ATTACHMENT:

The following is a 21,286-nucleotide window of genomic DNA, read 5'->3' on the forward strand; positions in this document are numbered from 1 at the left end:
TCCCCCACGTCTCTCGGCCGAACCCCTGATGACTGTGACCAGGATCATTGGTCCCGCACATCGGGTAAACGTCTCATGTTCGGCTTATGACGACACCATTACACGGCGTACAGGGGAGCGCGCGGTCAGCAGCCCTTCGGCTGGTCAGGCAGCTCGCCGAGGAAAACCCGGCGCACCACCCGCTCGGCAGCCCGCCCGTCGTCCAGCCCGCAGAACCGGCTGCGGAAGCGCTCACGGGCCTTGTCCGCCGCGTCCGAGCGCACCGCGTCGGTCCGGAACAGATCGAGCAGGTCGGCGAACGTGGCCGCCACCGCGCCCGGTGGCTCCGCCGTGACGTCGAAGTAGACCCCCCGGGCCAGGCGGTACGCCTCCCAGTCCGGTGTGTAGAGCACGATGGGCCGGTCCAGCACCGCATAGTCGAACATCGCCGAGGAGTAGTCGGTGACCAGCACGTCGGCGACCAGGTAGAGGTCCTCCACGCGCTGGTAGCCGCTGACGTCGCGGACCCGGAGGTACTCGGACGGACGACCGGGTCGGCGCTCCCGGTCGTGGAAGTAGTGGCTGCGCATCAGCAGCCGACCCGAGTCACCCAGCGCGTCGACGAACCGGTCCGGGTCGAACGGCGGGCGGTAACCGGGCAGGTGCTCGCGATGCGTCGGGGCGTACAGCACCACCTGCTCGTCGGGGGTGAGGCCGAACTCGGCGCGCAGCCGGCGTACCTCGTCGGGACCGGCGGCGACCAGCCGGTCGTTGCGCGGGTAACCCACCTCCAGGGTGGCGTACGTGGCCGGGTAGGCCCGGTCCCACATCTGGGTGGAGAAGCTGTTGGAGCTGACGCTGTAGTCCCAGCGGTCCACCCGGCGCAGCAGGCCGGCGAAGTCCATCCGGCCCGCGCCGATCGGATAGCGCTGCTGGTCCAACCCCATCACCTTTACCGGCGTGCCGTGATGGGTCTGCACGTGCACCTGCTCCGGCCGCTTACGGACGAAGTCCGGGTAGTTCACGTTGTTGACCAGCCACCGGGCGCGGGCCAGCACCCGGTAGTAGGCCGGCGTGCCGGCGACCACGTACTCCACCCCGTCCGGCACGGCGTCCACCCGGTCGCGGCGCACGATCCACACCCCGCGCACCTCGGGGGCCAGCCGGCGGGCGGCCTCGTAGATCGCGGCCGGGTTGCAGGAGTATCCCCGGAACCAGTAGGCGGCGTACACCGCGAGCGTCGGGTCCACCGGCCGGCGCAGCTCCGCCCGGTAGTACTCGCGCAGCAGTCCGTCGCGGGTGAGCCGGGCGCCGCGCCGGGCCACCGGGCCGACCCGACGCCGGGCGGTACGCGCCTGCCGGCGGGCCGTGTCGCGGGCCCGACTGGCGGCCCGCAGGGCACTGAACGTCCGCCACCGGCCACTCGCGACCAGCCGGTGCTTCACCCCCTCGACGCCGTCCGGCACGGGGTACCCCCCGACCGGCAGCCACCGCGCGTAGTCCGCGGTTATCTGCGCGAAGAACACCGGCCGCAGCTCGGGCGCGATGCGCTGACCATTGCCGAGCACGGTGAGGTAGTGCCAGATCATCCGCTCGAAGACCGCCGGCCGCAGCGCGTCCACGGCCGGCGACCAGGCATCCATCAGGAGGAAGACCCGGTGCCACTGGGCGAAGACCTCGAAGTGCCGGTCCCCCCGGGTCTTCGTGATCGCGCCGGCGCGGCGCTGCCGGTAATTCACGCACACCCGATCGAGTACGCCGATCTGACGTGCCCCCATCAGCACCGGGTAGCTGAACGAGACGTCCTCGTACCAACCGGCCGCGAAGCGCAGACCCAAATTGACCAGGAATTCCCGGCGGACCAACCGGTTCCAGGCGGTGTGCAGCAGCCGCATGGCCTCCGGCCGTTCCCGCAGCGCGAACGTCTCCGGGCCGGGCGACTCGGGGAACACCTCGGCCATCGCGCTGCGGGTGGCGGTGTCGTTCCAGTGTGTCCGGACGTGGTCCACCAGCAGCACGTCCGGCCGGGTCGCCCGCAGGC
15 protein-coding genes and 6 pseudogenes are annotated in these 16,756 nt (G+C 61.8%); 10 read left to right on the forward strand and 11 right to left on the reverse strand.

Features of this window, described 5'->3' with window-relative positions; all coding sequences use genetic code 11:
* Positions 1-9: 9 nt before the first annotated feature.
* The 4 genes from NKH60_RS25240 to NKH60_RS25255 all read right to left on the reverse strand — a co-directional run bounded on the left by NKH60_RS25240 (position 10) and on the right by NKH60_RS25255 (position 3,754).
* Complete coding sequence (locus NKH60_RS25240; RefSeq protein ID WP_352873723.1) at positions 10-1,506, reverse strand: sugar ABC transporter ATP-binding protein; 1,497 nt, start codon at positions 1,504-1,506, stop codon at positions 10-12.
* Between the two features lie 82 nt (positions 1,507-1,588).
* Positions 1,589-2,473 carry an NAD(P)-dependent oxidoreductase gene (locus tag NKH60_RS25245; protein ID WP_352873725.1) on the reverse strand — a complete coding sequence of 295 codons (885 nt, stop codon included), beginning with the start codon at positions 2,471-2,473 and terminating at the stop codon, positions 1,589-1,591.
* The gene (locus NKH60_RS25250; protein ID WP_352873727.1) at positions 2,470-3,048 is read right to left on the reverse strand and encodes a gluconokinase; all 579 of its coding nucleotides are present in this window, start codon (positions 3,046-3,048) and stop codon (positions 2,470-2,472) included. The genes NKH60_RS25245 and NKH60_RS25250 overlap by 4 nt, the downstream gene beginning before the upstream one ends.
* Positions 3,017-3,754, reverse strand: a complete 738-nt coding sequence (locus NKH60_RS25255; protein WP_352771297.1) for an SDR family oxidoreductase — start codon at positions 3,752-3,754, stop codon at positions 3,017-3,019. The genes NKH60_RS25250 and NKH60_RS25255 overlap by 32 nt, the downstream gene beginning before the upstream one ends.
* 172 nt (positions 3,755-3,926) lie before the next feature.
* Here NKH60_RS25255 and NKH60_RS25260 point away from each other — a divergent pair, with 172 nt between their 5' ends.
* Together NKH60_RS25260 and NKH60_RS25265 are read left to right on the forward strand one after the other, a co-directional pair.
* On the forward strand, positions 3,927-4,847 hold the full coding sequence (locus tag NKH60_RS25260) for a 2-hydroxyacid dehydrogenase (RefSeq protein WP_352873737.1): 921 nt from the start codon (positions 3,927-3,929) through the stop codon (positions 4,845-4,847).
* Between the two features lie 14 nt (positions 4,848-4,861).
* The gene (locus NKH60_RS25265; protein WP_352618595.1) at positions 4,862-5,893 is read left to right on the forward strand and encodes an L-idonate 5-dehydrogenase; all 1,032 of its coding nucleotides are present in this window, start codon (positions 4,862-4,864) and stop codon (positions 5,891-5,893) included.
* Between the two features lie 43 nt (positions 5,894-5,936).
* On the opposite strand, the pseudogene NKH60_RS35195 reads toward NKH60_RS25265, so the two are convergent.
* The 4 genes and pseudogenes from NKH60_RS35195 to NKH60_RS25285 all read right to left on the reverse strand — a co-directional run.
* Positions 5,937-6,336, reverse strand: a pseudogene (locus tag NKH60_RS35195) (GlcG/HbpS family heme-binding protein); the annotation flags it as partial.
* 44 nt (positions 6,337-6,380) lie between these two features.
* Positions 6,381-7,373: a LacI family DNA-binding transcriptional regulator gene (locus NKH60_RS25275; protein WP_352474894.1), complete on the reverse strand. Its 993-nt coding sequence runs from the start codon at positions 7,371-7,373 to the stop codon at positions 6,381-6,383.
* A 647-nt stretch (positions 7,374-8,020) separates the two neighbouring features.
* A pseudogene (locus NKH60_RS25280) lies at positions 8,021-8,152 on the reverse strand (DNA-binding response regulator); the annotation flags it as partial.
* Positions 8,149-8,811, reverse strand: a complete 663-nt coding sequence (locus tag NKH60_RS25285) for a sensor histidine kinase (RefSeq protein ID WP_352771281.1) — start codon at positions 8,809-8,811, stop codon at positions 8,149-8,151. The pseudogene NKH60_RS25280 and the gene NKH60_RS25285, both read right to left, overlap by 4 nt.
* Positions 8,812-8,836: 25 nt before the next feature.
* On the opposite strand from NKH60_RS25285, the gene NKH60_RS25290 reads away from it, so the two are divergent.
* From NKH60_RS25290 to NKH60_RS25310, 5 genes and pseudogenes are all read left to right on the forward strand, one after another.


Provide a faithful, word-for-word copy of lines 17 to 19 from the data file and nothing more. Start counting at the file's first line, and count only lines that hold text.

* The gene (locus NKH60_RS25265; protein WP_352618595.1) at positions 4,862-5,893 is read left to right on the forward strand and encodes an L-idonate 5-dehydrogenase; all 1,032 of its coding nucleotides are present in this window, start codon (positions 4,862-4,864) and stop codon (positions 5,891-5,893) included.
* Between the two features lie 43 nt (positions 5,894-5,936).
* On the opposite strand, the pseudogene NKH60_RS35195 reads toward NKH60_RS25265, so the two are convergent.